Unlike some other regulated freelance professions in Germany, translators and interpreters are not bound by any particular official fee schedule. A fixed scale of charges would be counter-productive as translation projects can vary greatly in terms of topic, scope and language combination. The only exception is the Law on the Remuneration of Interpreters and Translators (JVEG) that provides clarity and equal treatment in the legal field.
Huge differences in price
What are typical prices in the translation industry? When you browse through the internet, you will be surprised: There are offers for 20 Cent per word as well as some for 5 Cent per word. Which offer will you take? Let's be honest: If you assume the cheapest price provides the best service, you will find the result rather sobering. This applies to any kind of service, whether it is medical treatment, tax advice or translation. Quality and expertise cost more.
Pay for actual work done
How much effort does a good translation require? When you call a professional translator and tell them you have a text to translate, you will most probably be asked to send it first via e-mail for examination. The translator's effort and, as consequence, the amount he or she will charge you is not dependent solely on qualifications, linguistic skills or specialised knowledge. Every professional will want to consider the circumstances and your personal preferences towards the target text. The translator will make sure they understand your expectations regarding the translation and will define the scope of the service accordingly.
Therefore, before you ask for the final price, you are well-advised to pay regard to the following aspects:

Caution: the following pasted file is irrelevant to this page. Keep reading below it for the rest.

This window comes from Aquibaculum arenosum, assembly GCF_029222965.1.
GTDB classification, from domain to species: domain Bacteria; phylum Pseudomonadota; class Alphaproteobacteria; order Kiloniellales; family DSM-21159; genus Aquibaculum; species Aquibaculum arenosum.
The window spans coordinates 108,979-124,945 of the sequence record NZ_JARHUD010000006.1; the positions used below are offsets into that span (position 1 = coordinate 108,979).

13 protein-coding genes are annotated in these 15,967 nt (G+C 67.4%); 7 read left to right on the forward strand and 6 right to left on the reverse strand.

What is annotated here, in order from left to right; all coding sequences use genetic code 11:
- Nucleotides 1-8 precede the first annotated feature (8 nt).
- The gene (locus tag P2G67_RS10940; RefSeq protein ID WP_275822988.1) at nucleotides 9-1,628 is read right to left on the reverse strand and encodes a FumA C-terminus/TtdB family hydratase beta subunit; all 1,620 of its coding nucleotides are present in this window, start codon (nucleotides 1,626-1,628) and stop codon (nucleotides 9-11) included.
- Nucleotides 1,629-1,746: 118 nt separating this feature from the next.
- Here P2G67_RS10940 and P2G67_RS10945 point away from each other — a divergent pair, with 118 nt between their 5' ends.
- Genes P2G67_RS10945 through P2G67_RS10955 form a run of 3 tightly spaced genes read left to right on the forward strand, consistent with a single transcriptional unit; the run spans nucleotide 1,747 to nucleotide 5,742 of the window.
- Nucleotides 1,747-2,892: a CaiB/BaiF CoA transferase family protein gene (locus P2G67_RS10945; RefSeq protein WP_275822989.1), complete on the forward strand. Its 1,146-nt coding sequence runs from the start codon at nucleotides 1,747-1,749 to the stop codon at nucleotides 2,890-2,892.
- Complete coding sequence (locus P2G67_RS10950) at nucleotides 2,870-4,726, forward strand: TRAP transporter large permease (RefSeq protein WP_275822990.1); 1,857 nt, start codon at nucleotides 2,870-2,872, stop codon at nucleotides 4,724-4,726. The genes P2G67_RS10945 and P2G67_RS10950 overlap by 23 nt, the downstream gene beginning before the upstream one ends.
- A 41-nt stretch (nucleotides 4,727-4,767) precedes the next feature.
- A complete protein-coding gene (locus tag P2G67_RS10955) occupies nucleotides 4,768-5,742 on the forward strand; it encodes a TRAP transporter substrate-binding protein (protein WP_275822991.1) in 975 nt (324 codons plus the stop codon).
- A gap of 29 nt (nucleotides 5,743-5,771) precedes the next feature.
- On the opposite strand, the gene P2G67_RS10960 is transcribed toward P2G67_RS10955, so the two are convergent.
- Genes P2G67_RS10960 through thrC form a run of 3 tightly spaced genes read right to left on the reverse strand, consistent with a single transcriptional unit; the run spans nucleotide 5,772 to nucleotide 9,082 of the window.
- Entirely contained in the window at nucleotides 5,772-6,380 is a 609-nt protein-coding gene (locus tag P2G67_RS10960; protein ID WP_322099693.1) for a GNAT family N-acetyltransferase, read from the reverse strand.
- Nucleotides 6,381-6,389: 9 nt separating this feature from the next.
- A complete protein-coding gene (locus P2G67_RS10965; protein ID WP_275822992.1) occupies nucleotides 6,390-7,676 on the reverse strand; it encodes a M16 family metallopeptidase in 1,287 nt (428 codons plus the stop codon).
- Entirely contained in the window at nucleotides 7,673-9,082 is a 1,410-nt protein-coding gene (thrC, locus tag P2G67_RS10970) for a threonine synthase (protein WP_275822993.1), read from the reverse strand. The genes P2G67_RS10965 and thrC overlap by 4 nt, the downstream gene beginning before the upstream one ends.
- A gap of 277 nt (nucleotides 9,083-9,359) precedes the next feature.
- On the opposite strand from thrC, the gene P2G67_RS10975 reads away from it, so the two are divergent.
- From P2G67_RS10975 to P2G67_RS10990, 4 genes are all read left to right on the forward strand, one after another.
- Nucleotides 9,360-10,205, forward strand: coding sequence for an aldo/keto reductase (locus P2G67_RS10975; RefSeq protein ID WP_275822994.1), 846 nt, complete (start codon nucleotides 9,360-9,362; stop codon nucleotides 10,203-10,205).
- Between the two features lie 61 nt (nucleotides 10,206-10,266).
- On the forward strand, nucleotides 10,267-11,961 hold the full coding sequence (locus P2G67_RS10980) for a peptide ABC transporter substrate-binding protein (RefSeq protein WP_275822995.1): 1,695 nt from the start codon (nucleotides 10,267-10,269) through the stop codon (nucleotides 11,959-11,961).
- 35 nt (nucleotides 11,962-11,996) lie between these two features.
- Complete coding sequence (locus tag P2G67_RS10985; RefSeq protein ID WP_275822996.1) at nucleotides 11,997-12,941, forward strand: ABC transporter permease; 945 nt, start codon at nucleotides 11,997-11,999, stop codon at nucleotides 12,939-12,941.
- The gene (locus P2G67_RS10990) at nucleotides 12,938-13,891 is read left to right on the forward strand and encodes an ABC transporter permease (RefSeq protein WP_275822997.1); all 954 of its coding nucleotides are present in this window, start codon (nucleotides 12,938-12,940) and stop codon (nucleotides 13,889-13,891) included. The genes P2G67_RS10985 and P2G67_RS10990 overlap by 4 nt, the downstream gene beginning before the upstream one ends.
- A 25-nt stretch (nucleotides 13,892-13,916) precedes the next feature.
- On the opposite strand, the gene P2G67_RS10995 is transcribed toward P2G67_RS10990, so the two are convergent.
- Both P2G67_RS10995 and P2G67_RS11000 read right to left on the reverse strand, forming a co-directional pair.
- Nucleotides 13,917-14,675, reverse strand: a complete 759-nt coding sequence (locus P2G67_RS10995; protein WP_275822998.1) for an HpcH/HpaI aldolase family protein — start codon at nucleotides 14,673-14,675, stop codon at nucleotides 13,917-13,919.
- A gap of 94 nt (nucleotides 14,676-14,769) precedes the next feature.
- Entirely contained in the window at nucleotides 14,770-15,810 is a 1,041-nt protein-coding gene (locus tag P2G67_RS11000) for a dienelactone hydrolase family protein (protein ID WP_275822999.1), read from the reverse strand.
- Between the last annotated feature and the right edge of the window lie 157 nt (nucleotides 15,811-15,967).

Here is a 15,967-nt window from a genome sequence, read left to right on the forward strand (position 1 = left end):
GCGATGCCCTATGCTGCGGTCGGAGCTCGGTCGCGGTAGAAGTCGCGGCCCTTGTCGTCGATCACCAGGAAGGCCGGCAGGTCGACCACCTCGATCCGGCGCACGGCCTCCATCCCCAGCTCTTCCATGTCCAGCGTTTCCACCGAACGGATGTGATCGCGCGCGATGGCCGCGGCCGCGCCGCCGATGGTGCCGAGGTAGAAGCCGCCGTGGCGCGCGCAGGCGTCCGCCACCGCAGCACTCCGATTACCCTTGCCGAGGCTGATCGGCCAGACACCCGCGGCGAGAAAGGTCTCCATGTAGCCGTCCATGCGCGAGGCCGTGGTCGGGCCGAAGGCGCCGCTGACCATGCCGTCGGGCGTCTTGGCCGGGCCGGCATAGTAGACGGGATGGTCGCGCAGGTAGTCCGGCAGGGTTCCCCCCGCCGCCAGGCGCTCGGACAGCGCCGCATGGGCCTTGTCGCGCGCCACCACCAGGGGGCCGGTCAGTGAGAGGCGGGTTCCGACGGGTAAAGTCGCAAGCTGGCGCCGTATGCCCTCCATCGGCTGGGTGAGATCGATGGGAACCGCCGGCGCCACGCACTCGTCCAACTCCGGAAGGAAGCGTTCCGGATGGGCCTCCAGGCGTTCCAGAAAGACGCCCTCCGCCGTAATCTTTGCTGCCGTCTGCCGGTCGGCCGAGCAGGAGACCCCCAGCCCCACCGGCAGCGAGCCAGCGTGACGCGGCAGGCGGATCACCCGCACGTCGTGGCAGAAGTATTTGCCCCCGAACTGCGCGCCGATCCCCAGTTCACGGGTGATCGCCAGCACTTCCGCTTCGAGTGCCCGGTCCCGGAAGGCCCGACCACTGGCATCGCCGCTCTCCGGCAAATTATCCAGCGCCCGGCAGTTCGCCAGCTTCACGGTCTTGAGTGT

• Amount of text: The longer the text, the longer it usually takes to translate it, unless it contains lots of repetitions or numbers. Do not forget that an A4 page can contain 50 or 500 words depending on the font type and size.
• Topic: Translating highly specialised texts requires more experience, expertise and time. You will pay less for translating a private letter than a technical documentation.
• Terminology search: Do you have any previous translations of similar texts? Is the website of your company already available in various languages? Do you have any glossaries containing terms frequently used to describe your products or services? Or do you expect the translator do all the terminology work, such as translating certain phrases? More reference material means less work for the translator and thus a lower cost.
• Quality assurance: Is it sufficient for you if the translator corrects the translation themselves or do you want to have it proofread by a second translator? Does it need to be undertaken by a native speaker from a specific country? And: should all texts be implemented in your web tool by the translator himself in order to avoid any typographical errors? Any such additional services mean more work for the translator.
• Certification: Does the translation need to be officially certified in order to be accepted by the authorities? In which country will the certified translation be used? Do you want the translator to procure the apostille for your documents?
• Formatting: Is your text available in an open Word file or is it a barely legible document with faint ink, handwritten notes and graphics?
• Time of delivery: Do you need a translation in two hours or two weeks? Fast processing of your order will cost more because the translator will have to ignore all other assignments and queries and fully concentrate on your documents.
The brochure Translation - Getting it Right published by the British Institute of Translation and Interpreting (ITI) gives a very good overview on what work needs to be done in order to provide a good translation and what you actually pay for as a customer.
In certain cases translation costs can be paid or refunded for you. For more details click here.